After lab, we got changed and moderately cleaned up and headed over to the activities fair for some free pizza. We're always getting free lunches around here, but they unfortunately don't spring for anything healthier than pizza. Not that I'm complaining. Although the grease and cheese that the pepperoni was swimming in just made me think of...well, you know. I signed up for four or five interesting looking clubs (mostly because I feel guilty taking their candy if I don't sign their list).

Now remember kids, because it's true: formaldehyde DOES go right through latex! I figured the rumors were true, but I just couldn't bring myself to pay 35 clams for a box of nitrile gloves (although, really, it's a drop in the bucket). So now, even after double gloving, even after a cumulative ten minutes of hand washing with heavy duty soap, my poor hands smell like body grease.

Even though it's ninety degrees outside, I'm headed for this:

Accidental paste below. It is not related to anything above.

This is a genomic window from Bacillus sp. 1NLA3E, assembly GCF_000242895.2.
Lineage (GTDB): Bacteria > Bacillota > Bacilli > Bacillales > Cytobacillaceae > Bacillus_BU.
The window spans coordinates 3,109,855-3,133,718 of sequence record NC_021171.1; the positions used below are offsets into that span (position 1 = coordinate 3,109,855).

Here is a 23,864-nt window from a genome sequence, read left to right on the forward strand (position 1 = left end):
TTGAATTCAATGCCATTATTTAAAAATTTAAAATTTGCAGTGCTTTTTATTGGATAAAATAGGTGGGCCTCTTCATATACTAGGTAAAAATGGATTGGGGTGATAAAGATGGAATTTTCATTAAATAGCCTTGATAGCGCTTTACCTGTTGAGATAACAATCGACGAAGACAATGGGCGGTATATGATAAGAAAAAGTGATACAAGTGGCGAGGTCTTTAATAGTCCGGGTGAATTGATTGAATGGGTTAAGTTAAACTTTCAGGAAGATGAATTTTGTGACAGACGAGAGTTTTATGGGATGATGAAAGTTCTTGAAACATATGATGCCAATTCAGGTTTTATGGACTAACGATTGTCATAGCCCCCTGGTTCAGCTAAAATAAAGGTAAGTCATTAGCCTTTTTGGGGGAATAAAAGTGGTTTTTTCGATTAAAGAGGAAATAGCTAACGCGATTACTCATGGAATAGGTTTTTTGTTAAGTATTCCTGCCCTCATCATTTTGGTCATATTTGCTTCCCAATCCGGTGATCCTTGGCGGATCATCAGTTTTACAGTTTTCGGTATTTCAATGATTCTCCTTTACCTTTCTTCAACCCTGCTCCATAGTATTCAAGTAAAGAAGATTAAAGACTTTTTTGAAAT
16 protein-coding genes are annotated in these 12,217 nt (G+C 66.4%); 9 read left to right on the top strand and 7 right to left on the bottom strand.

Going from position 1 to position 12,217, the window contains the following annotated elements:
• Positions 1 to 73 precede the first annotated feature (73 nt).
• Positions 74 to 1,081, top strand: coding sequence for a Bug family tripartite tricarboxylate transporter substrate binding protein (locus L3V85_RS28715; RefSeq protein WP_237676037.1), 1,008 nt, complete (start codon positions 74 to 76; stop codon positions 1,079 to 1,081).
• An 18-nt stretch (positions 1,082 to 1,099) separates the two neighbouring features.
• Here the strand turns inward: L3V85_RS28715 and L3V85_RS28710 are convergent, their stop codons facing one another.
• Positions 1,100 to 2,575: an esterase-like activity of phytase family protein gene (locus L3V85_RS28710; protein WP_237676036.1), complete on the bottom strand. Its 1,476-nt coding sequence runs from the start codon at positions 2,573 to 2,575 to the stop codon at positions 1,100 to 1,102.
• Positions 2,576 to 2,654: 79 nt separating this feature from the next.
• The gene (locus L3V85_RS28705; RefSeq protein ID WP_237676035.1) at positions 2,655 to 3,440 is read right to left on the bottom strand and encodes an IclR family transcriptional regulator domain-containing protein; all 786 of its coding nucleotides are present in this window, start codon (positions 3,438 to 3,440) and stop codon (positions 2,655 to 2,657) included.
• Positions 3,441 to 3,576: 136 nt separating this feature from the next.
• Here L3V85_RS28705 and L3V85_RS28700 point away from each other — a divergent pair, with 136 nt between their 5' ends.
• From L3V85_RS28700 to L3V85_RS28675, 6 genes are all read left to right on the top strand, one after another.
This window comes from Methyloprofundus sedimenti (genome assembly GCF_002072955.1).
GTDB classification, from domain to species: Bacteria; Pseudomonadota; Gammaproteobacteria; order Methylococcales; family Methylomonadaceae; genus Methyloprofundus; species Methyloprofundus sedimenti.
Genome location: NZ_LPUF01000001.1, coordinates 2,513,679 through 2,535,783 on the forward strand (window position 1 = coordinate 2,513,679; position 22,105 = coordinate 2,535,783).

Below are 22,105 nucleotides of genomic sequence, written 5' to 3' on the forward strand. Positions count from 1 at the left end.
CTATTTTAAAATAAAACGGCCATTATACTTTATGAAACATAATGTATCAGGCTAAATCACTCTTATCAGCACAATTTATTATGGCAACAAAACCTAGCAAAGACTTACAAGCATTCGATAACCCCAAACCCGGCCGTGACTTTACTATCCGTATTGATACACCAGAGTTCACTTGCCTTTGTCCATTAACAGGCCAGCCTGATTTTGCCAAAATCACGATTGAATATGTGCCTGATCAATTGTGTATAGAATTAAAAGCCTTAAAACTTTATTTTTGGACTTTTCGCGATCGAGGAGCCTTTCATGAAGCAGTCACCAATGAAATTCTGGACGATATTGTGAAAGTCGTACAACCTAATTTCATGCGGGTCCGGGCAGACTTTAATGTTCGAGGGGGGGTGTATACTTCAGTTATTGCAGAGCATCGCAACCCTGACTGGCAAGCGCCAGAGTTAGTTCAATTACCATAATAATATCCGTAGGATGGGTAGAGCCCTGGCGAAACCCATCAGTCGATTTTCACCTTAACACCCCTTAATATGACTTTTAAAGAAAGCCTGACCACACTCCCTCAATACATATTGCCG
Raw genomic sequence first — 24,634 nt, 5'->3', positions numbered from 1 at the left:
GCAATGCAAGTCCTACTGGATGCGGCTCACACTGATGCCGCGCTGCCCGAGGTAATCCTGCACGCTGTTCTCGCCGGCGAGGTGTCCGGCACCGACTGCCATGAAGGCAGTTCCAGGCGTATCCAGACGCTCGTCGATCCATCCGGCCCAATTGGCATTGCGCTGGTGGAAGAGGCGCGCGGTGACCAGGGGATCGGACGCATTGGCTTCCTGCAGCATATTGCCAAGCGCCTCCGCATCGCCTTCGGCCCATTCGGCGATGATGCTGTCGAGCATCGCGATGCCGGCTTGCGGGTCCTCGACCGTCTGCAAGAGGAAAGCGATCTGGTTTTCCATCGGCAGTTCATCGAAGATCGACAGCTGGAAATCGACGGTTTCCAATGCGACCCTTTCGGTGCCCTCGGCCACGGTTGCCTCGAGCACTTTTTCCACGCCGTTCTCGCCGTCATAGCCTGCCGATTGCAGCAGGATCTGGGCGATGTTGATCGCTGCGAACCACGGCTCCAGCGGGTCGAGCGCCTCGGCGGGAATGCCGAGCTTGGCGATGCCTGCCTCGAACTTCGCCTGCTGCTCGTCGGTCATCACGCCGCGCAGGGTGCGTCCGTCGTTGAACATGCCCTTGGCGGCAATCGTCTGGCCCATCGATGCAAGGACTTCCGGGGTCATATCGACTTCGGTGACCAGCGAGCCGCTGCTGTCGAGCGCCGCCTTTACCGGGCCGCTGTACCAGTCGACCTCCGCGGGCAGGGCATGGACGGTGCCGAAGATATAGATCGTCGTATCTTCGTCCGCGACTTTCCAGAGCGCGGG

(via alice j-t)

I cranked up the AC to make it nice and cool in here, and I'm off to soak away my stench. Sorry this was such a long one, but it was a big day!

Tuesday, August 5, 2008

Pretty purple

How gorgeous is Danielle de Lange’s balcony full of flowers? From The Style Files, her lovely blog about design and style in general. She has great taste and is always posting new and beautiful things (Lo, you should check out this and this for some interior inspiration).

Hm, let me try to bring this around to something medical school related....nope, can't do it. But wouldn't you be able to relax and study a little better if your balcony looked like that?